Wednesday, April 8, 2015

In short: Asmodexia (2014)

It’s the December of 2012 and the Spain is hit by an incredible, unnatural heat wave. Strange cults and sects are flaring up throughout the world too, so things do feel a bit like the proverbial End Times. Eloy (Lluís Marco) and his granddaughter Alba (Clàudia Pons) are travelling the country, exorcising people.

All the while, Alba’s aunt, police inspector Diana (Marta Belmonte) follows the traces of her sister – Alba’s mother – Ona (Irene Montalà), who has spent the last fifteen years in a psychiatric hospital, as well as trying to pick up Eloy’s and Alba’s traces.

And that’s really all I can sensibly say about Marc Carreté’s Asmodexia without spoiling the joy of a film that not only subverts certain audience expectations when it comes to exorcism horror movies rather wonderfully but that also takes great pains to construct its backstory and the reasons for its plot in a way that induces the audience to slowly put them together for themselves. Well, unless you’re writing for the Village Voice, it seems. This approach actually reminds me of some of the weird tales of M.R. James, in particular those in his later collections, stories which are as much mysteries and puzzles as they are horror stories, and that need an audience willing to put some thought and imagination, and possibly even knowledge, in to get something out of them.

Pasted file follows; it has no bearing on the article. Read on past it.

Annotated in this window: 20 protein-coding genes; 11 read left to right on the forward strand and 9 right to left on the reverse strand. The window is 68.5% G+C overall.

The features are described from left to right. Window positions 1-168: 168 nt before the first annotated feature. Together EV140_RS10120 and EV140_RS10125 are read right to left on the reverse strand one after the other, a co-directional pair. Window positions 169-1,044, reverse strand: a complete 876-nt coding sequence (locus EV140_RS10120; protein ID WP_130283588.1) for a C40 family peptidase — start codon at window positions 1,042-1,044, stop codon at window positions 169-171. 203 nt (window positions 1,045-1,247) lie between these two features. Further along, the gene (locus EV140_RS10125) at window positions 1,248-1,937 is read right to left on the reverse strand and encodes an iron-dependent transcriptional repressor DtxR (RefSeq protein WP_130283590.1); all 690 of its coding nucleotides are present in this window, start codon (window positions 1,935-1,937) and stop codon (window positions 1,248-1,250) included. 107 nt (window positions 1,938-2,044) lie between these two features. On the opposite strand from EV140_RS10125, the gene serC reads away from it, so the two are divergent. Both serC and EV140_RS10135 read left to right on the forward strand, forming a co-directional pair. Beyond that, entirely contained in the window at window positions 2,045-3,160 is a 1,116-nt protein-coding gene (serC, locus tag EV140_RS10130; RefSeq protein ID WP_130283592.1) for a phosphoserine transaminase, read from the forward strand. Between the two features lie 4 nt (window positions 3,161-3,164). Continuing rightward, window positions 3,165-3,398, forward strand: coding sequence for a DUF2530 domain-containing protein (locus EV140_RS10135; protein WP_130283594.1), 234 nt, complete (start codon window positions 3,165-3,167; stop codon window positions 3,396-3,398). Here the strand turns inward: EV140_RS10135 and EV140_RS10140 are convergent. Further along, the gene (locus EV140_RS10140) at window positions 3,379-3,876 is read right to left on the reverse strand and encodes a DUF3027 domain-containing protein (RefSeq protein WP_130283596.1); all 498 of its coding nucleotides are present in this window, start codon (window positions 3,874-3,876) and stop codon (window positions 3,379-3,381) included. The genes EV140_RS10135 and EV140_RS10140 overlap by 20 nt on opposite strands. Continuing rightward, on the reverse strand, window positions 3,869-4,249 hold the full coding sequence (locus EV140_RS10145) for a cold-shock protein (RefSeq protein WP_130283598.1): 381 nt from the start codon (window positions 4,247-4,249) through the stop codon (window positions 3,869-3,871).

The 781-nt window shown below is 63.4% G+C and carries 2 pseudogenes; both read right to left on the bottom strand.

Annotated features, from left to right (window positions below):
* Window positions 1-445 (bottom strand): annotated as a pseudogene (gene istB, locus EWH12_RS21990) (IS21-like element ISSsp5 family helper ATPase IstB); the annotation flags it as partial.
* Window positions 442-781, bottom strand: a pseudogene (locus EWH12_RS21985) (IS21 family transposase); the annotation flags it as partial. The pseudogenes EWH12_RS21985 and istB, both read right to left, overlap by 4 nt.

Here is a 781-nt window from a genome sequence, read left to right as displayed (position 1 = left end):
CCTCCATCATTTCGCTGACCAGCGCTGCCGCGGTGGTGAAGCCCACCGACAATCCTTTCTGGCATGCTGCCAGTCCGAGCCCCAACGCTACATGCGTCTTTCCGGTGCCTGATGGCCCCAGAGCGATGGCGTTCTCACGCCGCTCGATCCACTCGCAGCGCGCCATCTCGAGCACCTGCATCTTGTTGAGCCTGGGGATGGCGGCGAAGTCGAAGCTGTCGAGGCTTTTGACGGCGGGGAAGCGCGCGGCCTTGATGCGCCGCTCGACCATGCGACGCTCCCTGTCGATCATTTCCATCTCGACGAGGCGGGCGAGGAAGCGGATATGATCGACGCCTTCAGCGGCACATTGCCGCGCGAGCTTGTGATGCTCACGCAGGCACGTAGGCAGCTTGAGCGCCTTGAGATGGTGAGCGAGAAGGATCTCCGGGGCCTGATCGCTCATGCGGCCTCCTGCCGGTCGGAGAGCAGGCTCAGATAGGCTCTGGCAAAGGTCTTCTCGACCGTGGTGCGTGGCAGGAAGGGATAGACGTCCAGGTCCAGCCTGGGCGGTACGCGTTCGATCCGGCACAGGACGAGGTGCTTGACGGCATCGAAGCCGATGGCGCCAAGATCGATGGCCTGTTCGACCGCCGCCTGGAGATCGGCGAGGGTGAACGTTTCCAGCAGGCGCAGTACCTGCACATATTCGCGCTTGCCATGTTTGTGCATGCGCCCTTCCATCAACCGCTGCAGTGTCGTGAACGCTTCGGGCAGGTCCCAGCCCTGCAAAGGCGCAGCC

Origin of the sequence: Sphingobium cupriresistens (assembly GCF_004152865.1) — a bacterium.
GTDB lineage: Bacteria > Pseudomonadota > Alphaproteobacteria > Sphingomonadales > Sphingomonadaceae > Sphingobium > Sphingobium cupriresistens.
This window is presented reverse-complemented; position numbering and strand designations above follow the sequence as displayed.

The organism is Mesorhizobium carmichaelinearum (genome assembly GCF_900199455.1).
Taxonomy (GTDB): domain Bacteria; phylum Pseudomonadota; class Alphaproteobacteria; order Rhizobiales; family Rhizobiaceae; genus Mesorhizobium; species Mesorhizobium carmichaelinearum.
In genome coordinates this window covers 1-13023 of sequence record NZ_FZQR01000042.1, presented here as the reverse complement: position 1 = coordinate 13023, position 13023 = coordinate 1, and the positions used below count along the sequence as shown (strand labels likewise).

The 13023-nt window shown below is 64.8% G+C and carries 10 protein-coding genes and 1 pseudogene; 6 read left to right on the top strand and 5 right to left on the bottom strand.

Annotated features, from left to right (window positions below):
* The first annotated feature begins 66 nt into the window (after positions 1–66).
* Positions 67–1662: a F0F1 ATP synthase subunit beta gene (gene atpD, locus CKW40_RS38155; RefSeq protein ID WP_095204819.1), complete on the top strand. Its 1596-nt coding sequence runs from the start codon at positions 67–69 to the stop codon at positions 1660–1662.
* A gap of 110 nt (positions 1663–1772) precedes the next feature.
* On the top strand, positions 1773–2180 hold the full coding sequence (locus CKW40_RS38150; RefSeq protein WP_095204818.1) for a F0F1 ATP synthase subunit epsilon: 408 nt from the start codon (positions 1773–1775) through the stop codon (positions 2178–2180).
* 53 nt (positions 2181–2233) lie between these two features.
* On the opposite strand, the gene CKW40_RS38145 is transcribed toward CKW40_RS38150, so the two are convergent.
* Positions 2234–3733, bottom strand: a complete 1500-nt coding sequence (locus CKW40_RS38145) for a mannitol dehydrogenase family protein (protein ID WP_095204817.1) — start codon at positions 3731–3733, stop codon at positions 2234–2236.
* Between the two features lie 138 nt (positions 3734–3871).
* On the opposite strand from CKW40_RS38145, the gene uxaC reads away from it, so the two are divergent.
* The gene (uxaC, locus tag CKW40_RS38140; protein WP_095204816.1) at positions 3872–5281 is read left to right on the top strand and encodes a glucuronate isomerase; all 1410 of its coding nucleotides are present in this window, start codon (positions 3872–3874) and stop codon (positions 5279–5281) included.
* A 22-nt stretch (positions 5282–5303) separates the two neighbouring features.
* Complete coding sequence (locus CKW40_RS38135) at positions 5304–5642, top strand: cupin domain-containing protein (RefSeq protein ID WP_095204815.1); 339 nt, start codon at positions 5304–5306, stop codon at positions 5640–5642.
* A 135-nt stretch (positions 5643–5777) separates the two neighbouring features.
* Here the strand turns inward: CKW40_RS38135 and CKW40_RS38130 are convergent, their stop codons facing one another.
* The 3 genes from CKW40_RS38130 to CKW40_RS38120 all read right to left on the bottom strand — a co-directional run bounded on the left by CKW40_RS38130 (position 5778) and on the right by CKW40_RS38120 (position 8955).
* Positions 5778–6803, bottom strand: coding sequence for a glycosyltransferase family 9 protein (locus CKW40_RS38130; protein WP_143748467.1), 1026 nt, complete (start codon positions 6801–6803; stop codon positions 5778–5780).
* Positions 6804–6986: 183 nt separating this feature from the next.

I highly enjoy how playful and knowledgeable the film’s use of Christian mythology is, in a way that is much more lively and interesting than you’ll generally find in exorcism horror. But then, calling Asmodexia “exorcism horror” isn’t quite fair or right, seeing as how the exorcisms aren’t the film’s main thrust but only elements it needs to tell its tale.

In fact, the most visible moments of direct supernatural battles are the film’s weakest points, moments when the intelligent and atmospheric threatens to drift off into the silly. As a director, Carreté seems much more at home with the insinuated and with the ambiguous, so some of the film’s strongest moments happen just off screen, the director leaving the unpleasant details to the imagination of his audience, like in the olden times.

That’s a thing Carreté can very easily get away with because he’s preparing for these moments of not quite getting explicit by slowly – this is for the most part a calm and deliberate film - building a palpable mood of dread and oppression, showing a Spanish countryside of wide open spaces and modern ruins that seems nearly depopulated, getting a lot of of threatening atmosphere out of daylight and openness – the opposite of your typical horror approach of darkness and enclosure. It is also an approach films use so seldom it can’t help but feel fresh, particularly when taken by a director with such a wonderful eye for making things oppressive.

And that’s really all I can say about Asmodexia without spoiling some of its best first-time viewing moments, which would be irresponsible in a film I enjoyed this much.

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